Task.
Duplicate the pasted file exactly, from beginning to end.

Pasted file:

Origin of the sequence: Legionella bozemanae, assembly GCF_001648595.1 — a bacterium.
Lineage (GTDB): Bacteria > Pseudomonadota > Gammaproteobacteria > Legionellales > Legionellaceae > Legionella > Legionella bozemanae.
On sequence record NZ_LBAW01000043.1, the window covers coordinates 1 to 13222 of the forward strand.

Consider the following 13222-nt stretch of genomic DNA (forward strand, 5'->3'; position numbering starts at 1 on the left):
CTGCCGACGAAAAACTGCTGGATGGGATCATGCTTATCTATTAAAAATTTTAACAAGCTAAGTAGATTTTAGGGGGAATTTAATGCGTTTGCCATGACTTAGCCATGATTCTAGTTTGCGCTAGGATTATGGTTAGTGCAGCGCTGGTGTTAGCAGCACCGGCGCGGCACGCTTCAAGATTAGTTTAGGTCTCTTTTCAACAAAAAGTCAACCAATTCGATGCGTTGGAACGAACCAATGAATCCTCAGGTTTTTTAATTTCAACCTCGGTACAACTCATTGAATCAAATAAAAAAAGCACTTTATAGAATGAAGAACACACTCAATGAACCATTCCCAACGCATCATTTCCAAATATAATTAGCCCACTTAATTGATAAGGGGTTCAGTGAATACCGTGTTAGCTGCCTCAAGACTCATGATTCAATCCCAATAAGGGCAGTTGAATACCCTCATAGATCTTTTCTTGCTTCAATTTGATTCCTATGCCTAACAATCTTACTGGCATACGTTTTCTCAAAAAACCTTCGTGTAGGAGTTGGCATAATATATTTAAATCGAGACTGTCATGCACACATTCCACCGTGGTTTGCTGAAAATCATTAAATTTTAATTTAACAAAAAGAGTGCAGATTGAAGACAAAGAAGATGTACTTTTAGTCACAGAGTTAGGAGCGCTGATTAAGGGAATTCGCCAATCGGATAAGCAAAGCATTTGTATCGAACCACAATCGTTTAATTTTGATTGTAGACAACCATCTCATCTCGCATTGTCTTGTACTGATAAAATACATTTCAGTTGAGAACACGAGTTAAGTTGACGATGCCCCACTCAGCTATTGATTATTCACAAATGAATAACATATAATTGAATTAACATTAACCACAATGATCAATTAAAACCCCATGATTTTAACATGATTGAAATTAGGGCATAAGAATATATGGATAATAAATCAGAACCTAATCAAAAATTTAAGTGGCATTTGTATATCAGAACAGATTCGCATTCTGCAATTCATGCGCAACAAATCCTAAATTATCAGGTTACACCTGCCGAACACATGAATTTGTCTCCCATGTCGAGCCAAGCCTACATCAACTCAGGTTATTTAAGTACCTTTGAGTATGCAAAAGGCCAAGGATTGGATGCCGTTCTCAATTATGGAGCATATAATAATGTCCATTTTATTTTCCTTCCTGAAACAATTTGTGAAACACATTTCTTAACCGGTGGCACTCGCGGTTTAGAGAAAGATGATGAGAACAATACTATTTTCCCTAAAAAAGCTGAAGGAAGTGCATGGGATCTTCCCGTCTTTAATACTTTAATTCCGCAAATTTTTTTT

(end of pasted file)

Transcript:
Origin of the sequence: Legionella bozemanae, assembly GCF_001648595.1 — a bacterium.
Lineage (GTDB): Bacteria > Pseudomonadota > Gammaproteobacteria > Legionellales > Legionellaceae > Legionella > Legionella bozemanae.
On sequence record NZ_LBAW01000043.1, the window covers coordinates 1 to 13222 of the forward strand.

Consider the following 13222-nt stretch of genomic DNA (forward strand, 5'->3'; position numbering starts at 1 on the left):
CTGCCGACGAAAAACTGCTGGATGGGATCATGCTTATCTATTAAAAATTTTAACAAGCTAAGTAGATTTTAGGGGGAATTTAATGCGTTTGCCATGACTTAGCCATGATTCTAGTTTGCGCTAGGATTATGGTTAGTGCAGCGCTGGTGTTAGCAGCACCGGCGCGGCACGCTTCAAGATTAGTTTAGGTCTCTTTTCAACAAAAAGTCAACCAATTCGATGCGTTGGAACGAACCAATGAATCCTCAGGTTTTTTAATTTCAACCTCGGTACAACTCATTGAATCAAATAAAAAAAGCACTTTATAGAATGAAGAACACACTCAATGAACCATTCCCAACGCATCATTTCCAAATATAATTAGCCCACTTAATTGATAAGGGGTTCAGTGAATACCGTGTTAGCTGCCTCAAGACTCATGATTCAATCCCAATAAGGGCAGTTGAATACCCTCATAGATCTTTTCTTGCTTCAATTTGATTCCTATGCCTAACAATCTTACTGGCATACGTTTTCTCAAAAAACCTTCGTGTAGGAGTTGGCATAATATATTTAAATCGAGACTGTCATGCACACATTCCACCGTGGTTTGCTGAAAATCATTAAATTTTAATTTAACAAAAAGAGTGCAGATTGAAGACAAAGAAGATGTACTTTTAGTCACAGAGTTAGGAGCGCTGATTAAGGGAATTCGCCAATCGGATAAGCAAAGCATTTGTATCGAACCACAATCGTTTAATTTTGATTGTAGACAACCATCTCATCTCGCATTGTCTTGTACTGATAAAATACATTTCAGTTGAGAACACGAGTTAAGTTGACGATGCCCCACTCAGCTATTGATTATTCACAAATGAATAACATATAATTGAATTAACATTAACCACAATGATCAATTAAAACCCCATGATTTTAACATGATTGAAATTAGGGCATAAGAATATATGGATAATAAATCAGAACCTAATCAAAAATTTAAGTGGCATTTGTATATCAGAACAGATTCGCATTCTGCAATTCATGCGCAACAAATCCTAAATTATCAGGTTACACCTGCCGAACACATGAATTTGTCTCCCATGTCGAGCCAAGCCTACATCAACTCAGGTTATTTAAGTACCTTTGAGTATGCAAAAGGCCAAGGATTGGATGCCGTTCTCAATTATGGAGCATATAATAATGTCCATTTTATTTTCCTTCCTGAAACAATTTGTGAAACACATTTCTTAACCGGTGGCACTCGCGGTTTAGAGAAAGATGATGAGAACAATACTATTTTCCCTAAAAAAGCTGAAGGAAGTGCATGGGATCTTCCCGTCTTTAATACTTTAATTCCGCAAATTTTTTTT